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Billboard Dance Music Summit 2006 - Las Vegas Wrapup


Billboard Dance Music Summit 2006 - Las Vegas Wrapup

Jody Watley and Kristine W

Billboard Dance Music Summit 2006 - Las Vegas

But what good is exposure if there are no sales? According to Tamara Conniff (Executive Editor/Associate Publisher - Billboard), over 60,000 CDs were released last year, with 40,000 of them selling less than 100 and only 100 selling more than a million. How are those odds? Digital downloads are clearly the answer for sales. Eddie Gordon (Music 2 Mix) predicted this on a DMS panel more than five years ago to an almost dismissive audience, stressing the importance of building a relationship with the audience and a database of everyone that buys your music. As head of Neo records, Eddie realized that if he knew who bought the first Darude single, he would have a better shot of selling them the second Darude single.

You almost have to wonder why it took a computer company (Apple) to teach the recording industry how to sell their product. With a greater than 80% monopoly being used to leverage sales of the ubiquitous iPod, the power of iTunes is about to be challenged. Major labels such as Warner are stepping forward to remove Digital Rights Management (DRM) so that their music can be purchased from other digital vendors (like Beatport and AudioJelly). Even though the digital download revolution seems instant, Geoffrey Colon, from digital distributor The Orchard, stressed the importance of timelines (at least three months to ensure placement across all online networks). Geoffrey also mentioned that many digital networks thrive on exclusive remixes and alternate versions, stressing the importance of a breadth or variety of options.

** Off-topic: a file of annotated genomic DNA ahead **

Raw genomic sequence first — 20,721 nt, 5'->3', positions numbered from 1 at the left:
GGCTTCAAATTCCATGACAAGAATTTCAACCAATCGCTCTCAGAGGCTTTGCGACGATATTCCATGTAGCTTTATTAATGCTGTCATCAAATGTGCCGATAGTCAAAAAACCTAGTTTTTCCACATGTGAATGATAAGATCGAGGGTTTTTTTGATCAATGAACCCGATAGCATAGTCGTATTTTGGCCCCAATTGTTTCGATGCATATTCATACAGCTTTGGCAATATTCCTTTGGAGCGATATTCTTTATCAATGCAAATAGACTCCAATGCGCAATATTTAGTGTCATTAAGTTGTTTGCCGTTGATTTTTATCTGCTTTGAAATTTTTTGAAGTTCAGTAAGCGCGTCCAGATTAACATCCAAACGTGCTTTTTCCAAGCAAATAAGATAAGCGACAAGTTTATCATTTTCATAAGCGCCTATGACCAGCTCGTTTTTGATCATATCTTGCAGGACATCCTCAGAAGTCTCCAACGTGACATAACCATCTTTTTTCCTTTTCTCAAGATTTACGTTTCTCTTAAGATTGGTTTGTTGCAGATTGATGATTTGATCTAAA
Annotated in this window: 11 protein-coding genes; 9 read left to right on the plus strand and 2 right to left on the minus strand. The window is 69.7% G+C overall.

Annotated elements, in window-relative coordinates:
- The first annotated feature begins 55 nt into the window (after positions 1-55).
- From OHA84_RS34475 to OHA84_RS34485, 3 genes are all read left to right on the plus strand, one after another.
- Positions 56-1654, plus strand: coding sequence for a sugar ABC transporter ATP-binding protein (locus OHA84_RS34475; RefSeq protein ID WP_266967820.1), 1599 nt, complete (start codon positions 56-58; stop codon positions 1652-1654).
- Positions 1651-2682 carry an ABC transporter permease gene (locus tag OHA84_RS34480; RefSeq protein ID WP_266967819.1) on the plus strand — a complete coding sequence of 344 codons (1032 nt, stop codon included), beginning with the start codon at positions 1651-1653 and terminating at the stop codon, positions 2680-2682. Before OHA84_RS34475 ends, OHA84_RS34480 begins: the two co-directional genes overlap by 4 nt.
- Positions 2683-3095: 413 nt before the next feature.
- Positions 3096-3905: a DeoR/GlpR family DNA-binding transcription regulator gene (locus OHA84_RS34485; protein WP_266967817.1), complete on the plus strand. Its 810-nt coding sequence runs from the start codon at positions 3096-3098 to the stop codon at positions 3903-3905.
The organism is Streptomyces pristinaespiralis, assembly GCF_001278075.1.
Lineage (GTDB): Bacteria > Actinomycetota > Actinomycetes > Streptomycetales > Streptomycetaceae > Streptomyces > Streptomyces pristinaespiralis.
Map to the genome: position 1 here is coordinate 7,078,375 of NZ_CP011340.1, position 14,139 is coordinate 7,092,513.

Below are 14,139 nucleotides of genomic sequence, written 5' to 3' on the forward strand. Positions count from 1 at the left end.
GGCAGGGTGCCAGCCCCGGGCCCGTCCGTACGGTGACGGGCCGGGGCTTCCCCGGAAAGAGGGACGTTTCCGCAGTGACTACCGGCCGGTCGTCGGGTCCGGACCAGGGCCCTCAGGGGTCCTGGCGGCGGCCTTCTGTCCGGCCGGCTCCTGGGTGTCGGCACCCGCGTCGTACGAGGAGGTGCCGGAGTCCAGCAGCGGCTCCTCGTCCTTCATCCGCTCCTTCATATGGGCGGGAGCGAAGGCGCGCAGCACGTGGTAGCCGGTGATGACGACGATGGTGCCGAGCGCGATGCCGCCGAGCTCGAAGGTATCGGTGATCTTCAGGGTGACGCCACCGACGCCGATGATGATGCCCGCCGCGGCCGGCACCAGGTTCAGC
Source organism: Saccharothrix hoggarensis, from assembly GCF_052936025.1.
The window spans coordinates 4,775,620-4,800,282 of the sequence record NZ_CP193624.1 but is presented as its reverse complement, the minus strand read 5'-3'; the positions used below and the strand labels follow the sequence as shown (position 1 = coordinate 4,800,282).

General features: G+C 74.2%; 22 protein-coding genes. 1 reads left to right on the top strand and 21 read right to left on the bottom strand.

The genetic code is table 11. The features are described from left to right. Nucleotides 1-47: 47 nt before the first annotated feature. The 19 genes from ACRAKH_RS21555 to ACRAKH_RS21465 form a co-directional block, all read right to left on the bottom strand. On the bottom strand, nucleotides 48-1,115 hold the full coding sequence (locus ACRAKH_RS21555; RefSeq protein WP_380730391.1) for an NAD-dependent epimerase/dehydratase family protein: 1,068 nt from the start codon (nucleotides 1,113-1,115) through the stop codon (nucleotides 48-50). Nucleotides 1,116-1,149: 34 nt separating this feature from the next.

Where does this leave the artists and musicians? Dance artists can join the legions of "working class musicians," who often don't receive massive radio airplay but have a solid fanbase and a career based on touring and independent releases often on their own record labels. Avitone label owner Jody Watley mentioned the success of her current "Makeover" CD with impressive sales at Virgin Megastores and TV placements. RCA Music Group Vice President Hosh Gureli pushed things further, claiming that "it's not about the remixing, its about the production." Look at the big pop records right now - Justin Timberlake "Sexyback," Nelly Furtado "Promiscuous" - those are dance records produced by hip-hop producers, they are taking our music away from us.

Las Vegas mainstay and visionaries Cirque du Soleil provided some great inspiration. Mario D'amico, Marketing VP, described the blue ocean theory where a successful company alters the boundary of an existing industry to create an uncontested marketplace. In the case of Cirque, that would be changing the definition of circus to be more elaborate and challenging with a narrative feature. Applied to dance music, that could be interpreted in a multitude of ways. With a million genres and subgenres reaching club and online audiences, dance might be the one blue ocean left in the music world.

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